Sunday, 21 August 2011

Billy, Don't be a Hero!

I was spurred on by the report of a Wryneck at Alexandra Palace yesterday and took the opportunity of an early start to go and find something on the marsh. First up was the Waterworks, I think I was the first person on there this morning so my optimism rose. There were a dozen or so Magpies going mental, that’s the technical Birding term, and I felt sure they had got some roosting Raptor pinned down but as they kept moving around and didn’t focus their attention anywhere in particular that hope faded. I saw a large adult Dog Fox sniffing around so maybe that’s what got them exercised.

A few Warblers were moving through, including a nice Lesser Whitethroat. At least 1 Yellow Wagtail was heard flying South but I couldn’t get a visual on it. A probable Teal flushed from one of the beds as I lifted the hide flap, if so it would have been my first of the Autumn. A Moorhen clambering around up some Reeds reminded me that I had two ticks yesterday, from the comfort of my armchair. I just read that the AOU have split Common Gallinule from Moorhen (the other was Snowy Plover split from Kentish Plover) I wonder who will make a name for themselves by finding one of these on this side of the pond? Probably someone bored witless on a rainy day in Scilly; I don’t think I will be checking all the Moorhens on the patch for one that laughs! (Diagnostic call apparently).

Next up was my assault on the marsh but just at that point the pager confirmed the continuing presence of Ally Pally’s Wryneck. What the heck? Why flog the marsh looking for Wryneck when you can drive 5.5 miles and actually see one for real? I got there in just over twenty minutes and had seen the Bird after probably another twenty’ve got to love it! I also heard Nuthatch whilst I was there. You can actually see the patch from the palace, and vice versa, yet Nuthatch is a patch mega, I’ve never even come close to one, and Wryneck has never occurred according to the patch definition on the blog though I know Lol found one on his ‘Tottenham extension’.

My heroic attempts at finding a patch year tick were not quite over as you can easily swing back round from the Palace and find yourself on the Lockwood, as indeed I did. At the Southern end Kevin was prone on his back closely checking the inside of his cap for migrants. I decided on the ‘upright looking through the telescope’ method; though for all the good it did me I could have snoozed too. After checking the whole edge (to be honest you really need to walk round as anything smaller than a Redshank would be difficult to pick up if it were on the North bank) I coughed, which brought Kevin back to consciousness and to his feet. He had seen yesterdays Greenshank, which was a patch tick for him, but there was no sign of it today. The two Wheatears had been reported by Scottish George again and Kevin had had a flyover Green Sandpiper and a couple of Hobbys but that was about it, certainly no repeat of the Buzzard extravaganza of the other day.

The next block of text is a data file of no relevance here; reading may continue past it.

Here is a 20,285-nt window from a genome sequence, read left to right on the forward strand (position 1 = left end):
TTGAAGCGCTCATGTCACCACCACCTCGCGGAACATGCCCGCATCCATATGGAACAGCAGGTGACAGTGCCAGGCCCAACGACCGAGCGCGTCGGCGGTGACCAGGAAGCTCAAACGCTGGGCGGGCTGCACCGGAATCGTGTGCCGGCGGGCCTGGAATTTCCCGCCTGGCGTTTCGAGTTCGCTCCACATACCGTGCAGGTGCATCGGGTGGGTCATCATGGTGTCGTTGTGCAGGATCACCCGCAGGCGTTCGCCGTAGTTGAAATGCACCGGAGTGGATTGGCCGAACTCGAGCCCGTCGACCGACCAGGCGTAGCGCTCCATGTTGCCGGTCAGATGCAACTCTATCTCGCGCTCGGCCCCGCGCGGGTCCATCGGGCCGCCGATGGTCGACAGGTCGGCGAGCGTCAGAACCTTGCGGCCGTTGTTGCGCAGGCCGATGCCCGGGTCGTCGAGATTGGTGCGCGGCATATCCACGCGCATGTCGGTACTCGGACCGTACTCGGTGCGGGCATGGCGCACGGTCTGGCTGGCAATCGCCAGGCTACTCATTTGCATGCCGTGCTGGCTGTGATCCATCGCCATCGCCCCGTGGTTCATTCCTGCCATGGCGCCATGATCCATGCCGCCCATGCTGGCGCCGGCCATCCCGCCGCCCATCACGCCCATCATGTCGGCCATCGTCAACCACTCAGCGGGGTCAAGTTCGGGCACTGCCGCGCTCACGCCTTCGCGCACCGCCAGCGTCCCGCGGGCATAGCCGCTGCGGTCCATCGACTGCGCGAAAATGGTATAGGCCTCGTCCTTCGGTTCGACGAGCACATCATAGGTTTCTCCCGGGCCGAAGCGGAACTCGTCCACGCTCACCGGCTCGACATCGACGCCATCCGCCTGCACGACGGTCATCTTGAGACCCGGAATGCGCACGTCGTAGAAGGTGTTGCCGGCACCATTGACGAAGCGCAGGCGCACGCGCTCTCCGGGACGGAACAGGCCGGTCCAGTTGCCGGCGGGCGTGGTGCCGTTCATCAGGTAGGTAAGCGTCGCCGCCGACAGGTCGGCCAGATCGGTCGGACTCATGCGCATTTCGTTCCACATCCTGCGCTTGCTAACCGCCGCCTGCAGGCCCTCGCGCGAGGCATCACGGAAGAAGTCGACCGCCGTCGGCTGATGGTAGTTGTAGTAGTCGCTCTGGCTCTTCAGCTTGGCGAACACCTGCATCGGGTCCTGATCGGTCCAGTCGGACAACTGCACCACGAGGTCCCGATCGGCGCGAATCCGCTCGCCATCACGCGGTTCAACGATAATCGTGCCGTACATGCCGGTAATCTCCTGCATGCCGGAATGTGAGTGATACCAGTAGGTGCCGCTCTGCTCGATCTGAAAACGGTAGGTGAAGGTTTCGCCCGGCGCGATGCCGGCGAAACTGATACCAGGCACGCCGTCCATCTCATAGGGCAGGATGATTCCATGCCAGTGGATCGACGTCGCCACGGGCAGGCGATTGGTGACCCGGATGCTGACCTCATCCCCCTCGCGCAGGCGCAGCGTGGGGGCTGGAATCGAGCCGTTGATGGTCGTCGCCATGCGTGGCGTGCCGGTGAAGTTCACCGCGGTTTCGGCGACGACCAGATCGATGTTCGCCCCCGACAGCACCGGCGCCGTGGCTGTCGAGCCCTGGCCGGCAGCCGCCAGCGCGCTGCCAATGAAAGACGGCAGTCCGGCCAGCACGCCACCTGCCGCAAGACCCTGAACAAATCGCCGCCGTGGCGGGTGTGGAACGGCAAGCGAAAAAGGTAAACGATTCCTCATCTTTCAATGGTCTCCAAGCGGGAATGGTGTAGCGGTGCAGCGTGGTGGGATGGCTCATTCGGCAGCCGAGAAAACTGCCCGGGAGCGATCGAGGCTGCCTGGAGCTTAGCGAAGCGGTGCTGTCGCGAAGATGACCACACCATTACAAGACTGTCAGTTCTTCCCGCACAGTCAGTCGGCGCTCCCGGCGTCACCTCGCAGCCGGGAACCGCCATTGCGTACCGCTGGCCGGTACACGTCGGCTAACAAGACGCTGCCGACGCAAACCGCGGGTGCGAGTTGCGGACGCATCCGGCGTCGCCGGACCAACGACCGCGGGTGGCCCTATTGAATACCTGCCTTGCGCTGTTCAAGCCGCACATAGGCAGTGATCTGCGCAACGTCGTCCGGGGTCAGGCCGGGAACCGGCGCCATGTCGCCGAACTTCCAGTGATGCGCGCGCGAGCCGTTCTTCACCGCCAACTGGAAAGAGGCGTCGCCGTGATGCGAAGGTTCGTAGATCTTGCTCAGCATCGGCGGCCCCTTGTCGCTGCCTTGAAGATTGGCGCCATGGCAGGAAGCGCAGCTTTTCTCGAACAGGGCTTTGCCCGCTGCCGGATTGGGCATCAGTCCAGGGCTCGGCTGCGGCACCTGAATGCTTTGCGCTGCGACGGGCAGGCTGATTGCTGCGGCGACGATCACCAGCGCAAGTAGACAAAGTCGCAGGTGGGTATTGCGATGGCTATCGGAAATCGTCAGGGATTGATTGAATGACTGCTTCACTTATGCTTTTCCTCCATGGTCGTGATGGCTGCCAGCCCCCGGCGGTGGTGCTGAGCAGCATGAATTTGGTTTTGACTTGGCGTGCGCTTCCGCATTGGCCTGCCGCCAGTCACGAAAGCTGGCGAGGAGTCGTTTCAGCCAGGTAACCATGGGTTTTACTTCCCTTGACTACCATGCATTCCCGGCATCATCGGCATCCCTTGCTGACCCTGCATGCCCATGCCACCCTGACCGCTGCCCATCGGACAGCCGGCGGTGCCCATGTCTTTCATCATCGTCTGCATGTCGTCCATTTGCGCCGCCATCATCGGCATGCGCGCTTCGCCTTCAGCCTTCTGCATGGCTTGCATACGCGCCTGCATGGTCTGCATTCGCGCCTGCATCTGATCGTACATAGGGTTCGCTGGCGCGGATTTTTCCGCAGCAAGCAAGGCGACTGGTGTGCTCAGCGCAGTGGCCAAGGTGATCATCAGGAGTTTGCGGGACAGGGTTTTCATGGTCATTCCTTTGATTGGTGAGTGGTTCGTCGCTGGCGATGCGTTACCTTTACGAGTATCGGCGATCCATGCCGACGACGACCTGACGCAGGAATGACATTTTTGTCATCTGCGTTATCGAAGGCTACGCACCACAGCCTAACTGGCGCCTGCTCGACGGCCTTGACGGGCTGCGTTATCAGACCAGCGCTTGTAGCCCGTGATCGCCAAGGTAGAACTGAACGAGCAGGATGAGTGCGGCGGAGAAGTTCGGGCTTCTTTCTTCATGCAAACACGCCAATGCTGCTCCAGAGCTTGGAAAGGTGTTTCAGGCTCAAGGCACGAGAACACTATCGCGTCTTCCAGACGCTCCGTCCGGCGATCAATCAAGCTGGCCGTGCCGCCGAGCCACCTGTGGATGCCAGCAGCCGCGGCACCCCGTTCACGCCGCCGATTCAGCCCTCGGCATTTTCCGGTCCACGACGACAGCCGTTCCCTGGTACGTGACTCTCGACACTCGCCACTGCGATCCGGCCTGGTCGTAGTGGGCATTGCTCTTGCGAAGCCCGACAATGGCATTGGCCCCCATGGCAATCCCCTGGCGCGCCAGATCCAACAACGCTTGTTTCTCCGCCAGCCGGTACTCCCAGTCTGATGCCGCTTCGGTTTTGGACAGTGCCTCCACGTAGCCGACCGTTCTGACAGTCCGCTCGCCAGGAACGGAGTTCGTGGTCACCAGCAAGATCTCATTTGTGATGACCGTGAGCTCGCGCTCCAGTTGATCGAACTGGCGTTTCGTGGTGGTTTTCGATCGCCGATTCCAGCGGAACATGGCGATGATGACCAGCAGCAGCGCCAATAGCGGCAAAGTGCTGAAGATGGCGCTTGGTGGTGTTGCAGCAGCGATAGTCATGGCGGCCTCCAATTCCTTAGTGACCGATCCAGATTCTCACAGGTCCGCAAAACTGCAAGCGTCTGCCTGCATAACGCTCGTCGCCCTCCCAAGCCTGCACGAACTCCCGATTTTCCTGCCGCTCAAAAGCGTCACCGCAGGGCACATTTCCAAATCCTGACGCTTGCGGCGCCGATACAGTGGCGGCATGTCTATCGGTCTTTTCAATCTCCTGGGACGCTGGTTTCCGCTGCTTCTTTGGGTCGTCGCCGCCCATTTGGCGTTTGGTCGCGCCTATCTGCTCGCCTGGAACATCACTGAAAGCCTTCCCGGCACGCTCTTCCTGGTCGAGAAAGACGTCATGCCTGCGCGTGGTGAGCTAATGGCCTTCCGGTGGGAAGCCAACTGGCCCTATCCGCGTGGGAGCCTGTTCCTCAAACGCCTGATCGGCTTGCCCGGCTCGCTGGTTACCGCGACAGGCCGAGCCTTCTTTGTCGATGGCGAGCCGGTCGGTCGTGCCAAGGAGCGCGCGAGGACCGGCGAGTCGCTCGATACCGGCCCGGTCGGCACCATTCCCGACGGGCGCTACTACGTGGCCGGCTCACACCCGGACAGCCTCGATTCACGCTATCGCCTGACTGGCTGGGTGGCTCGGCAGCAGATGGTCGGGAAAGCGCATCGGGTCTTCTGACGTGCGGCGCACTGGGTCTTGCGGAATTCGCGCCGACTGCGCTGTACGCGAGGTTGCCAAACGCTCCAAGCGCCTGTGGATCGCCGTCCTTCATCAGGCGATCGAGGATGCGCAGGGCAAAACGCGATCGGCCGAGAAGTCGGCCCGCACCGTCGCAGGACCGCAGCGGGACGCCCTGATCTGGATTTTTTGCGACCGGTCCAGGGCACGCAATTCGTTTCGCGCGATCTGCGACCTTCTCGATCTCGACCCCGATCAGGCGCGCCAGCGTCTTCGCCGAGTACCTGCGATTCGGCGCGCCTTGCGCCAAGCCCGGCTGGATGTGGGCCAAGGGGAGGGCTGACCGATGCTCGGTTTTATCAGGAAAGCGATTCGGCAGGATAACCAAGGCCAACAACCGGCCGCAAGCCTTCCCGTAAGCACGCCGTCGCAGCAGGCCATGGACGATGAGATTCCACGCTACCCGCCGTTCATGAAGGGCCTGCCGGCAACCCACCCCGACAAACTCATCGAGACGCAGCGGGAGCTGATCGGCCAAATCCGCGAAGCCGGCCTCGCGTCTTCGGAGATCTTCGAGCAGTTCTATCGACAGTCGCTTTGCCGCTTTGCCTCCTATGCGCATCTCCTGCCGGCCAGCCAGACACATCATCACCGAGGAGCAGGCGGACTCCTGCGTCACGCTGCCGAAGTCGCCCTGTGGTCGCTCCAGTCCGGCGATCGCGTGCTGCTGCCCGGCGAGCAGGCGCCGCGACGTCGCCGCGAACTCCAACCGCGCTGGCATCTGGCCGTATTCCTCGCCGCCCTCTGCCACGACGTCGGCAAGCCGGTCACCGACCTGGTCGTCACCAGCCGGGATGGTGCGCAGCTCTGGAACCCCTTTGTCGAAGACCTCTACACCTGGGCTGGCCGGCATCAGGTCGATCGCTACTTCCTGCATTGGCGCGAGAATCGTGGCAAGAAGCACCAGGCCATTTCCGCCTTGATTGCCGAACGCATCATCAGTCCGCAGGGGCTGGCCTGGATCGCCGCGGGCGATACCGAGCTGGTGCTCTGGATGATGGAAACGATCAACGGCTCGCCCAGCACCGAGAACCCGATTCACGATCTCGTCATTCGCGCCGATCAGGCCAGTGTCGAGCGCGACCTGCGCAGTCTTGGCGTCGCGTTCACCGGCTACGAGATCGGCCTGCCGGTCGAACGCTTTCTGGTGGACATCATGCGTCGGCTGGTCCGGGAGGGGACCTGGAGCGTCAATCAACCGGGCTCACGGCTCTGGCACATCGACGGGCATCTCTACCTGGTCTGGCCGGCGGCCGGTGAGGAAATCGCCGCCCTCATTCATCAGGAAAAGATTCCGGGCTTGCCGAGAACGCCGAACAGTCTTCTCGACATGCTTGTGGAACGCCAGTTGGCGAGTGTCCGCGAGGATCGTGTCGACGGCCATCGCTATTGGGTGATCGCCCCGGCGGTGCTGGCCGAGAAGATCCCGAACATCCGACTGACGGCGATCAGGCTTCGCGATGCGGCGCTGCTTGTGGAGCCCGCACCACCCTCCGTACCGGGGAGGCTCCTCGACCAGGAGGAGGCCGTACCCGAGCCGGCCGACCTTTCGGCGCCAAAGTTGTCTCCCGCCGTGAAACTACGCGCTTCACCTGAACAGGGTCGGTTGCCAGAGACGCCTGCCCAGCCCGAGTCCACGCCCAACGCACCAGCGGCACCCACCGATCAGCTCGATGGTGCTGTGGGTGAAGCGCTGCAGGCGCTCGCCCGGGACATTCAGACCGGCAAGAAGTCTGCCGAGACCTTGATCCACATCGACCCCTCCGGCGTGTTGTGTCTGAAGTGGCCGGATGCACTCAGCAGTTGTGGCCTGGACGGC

Sometime later Kevin decided he was going to lie down again (he does get on the patch shortly after 06:00) I decided this was a good move as every time he sat down on Friday Buzzards appeared. Suddenly he said ‘Did you hear that? It sounded like Greenshank.’ I didn’t, but we both scanned around for a few moments. Then I saw a Bird lift off from the edge of the reservoir only about 200m from where we were standing, before I could get the words out the one became a small flock, 7 Greenshanks, and all now in flight and heading South. I lost them to sight over No.4 but they evidently turned West at that point and Pete L picked them up, calling over his head, on the East Warwick. I think they must have landed when Kevin heard the call, not realising that we were standing nearby.

I would categorise Greenshank as the most common, of the less common Waders we get on Walthamstow, if you get my meaning. My previous highest count was a flock of 5 on the 13th August 1984, usually just singles are the norm. About time we had one of the less common of the most common Waders or better still just an out and out rarity.


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